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Finding a good story in Finding Zoe

By Staff | Apr 24, 2016

I learned a long time ago as a newspaper editor that everyone has an interesting story to tell. Something about themselves or their past life was extraordinary in some way.

Sometimes it is obvious, other times I have to dig a little to find it. But, it is always there.

And every great once in a while the story walks right into my office and presents itself.

So it was with Jess Urban.

I first met her when she was working at St. Luke’s Lutheran Care Center in Blue Earth. She was friendly, outgoing and had a huge smile. But, she left St. Luke’s and I had not seen in her in a while.

So when she stopped in to see me a few weeks ago, it was a nice surprise.

“I have a story idea you might be interested in,” she said.

I always love hearing those words from people. Sometimes they are right, they do have a good idea. Sometimes they don’t.

From the moment Jess started to tell me her idea, I was hooked. She had a great story idea.

She had become pregnant at 17, had given the baby up for adoption three times, the baby was deaf and there is a book about her whole ordeal that has just been published.

Whoa. The more she told me, the more interested I was and the more sure I became that it would make for a very interesting story for the readers of the Faribault County Register.

You can judge for yourself by reading the story on page 2 this week. And, I hope you do. I’m betting you will find it every bit as fascinating as I did.

And if after reading it, you want to know more, I strongly suggest reading the book “Finding Zoe A Deaf Woman’s Story of Identity, Love, and Adoption.” It was written by Brandi Rarus, the woman who adopted Jess’s baby.

You can buy an autographed copy of the book for $22 at Jess Urban’s garage sale this weekend at her home on South Circle Drive in Blue Earth. She has 30 copies for sale.

The book is divided into three parts.

The first is all about Brandi’s life. How she became deaf at the age of six, and her struggles of whether to try and be a deaf person living in a hearing world, or whether to become a part of the deaf community.

You maybe never realized what that means. Neither did I. I found this part of the book to be a fascinating look at what it means to be deaf both in today’s world and in the past, when people who could not hear were called deaf-mutes and were horribly mistreated.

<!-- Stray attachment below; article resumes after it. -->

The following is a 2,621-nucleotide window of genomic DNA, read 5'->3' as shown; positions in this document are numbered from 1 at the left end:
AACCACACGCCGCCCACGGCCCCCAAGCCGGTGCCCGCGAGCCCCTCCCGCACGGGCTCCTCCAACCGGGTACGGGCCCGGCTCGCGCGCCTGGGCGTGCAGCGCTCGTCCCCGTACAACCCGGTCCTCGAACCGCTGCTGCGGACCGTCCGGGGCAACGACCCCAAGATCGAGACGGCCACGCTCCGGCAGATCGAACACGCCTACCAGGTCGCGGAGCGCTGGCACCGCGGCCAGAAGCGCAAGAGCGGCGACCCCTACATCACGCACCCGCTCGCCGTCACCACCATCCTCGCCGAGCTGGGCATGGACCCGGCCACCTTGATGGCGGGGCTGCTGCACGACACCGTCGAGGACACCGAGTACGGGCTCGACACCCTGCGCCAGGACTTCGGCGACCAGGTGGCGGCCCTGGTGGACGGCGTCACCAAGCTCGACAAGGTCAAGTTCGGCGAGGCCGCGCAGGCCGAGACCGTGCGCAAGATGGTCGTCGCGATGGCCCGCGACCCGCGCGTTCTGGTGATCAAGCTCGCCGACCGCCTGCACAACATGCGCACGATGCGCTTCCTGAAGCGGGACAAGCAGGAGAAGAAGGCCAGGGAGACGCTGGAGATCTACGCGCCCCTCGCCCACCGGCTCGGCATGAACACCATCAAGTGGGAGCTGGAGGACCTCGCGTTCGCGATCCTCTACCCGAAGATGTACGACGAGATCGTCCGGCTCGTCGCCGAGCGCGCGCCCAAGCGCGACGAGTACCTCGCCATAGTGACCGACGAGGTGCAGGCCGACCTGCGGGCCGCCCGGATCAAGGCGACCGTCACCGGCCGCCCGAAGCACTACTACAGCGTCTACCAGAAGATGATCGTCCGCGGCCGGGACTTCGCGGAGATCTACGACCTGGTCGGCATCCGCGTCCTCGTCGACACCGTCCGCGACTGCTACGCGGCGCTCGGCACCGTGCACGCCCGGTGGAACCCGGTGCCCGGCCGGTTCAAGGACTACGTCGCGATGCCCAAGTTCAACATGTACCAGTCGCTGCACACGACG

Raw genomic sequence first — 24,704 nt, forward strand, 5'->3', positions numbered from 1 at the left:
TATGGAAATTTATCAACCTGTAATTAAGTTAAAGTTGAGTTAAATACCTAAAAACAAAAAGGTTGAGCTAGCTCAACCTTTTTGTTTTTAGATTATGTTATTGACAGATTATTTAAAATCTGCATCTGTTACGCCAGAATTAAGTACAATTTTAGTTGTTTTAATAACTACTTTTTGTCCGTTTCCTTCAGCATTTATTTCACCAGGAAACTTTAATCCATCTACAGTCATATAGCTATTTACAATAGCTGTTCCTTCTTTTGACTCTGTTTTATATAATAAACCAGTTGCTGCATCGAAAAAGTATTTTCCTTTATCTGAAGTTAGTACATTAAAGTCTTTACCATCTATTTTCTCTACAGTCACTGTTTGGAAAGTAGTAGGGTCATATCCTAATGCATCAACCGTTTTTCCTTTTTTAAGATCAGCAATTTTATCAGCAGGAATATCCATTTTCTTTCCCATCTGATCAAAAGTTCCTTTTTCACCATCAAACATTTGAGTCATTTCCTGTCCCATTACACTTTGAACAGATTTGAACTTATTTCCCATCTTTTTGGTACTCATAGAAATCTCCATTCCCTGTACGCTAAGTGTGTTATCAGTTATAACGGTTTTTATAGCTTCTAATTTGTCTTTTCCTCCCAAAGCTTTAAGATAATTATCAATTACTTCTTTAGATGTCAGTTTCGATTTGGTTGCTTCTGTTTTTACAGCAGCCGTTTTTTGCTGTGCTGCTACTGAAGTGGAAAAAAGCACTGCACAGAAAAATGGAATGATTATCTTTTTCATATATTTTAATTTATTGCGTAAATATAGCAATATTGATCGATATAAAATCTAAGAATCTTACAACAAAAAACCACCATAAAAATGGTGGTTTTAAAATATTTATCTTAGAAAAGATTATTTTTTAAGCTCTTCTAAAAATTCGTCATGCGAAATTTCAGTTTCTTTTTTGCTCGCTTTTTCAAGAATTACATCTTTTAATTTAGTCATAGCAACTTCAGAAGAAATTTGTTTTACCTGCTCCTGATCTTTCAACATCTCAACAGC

Brandi and her husband Tim have been leaders in the fight to have full rights for deaf people. I learned a lot from this section of the book about this fight for equal rights.

Brandi also writes all about meeting Tim, raising their family of three boys who are not deaf, and their desire to adopt a baby girl.

The second part of the book is all about Jess, her family, pregnancy and struggle with deciding to give her baby up or not and having to do it three times.

It is a very honest, detailed and deeply personal look at that time of her life.

The final part of the book is how this deaf couple and Jess meet and how they share a love for this little girl now named Zoe.

She had a few names along the way. Jess wanted to call her Emma, the baby’s father wanted the name Grace, and the first couple who adopted her named her Celine. When Brandi and Tim adopted her, they wanted to name her Destiny Zoe, but Jess didn’t want to change her name again, so they dropped the Destiny name, used Zoe as a middle name and kept Celine.

For the sake of clarity in the story on page 2 this week, I referred to her name as Zoe throughout, since that is the name she is known by now.

This is a story that has a lot of interesting angles. What being deaf in a hearing world means. How adoption works and sometimes doesn’t work. And how God sometimes works in mysterious ways in our lives.

But it is also about two mothers and a baby named Celine Zoe Grace Rarus.

The final angle is that these two women are traveling around the country telling their story about adoption. Brandi from the angle of being deaf and wanting to adopt and Jess from the angle of being a birth mom and struggling with the agonizing question of whether to give her baby up for adoption or not. Then having to do it two more times.

And, to quote Jess from the story on page 2, it is “a heckuva story.”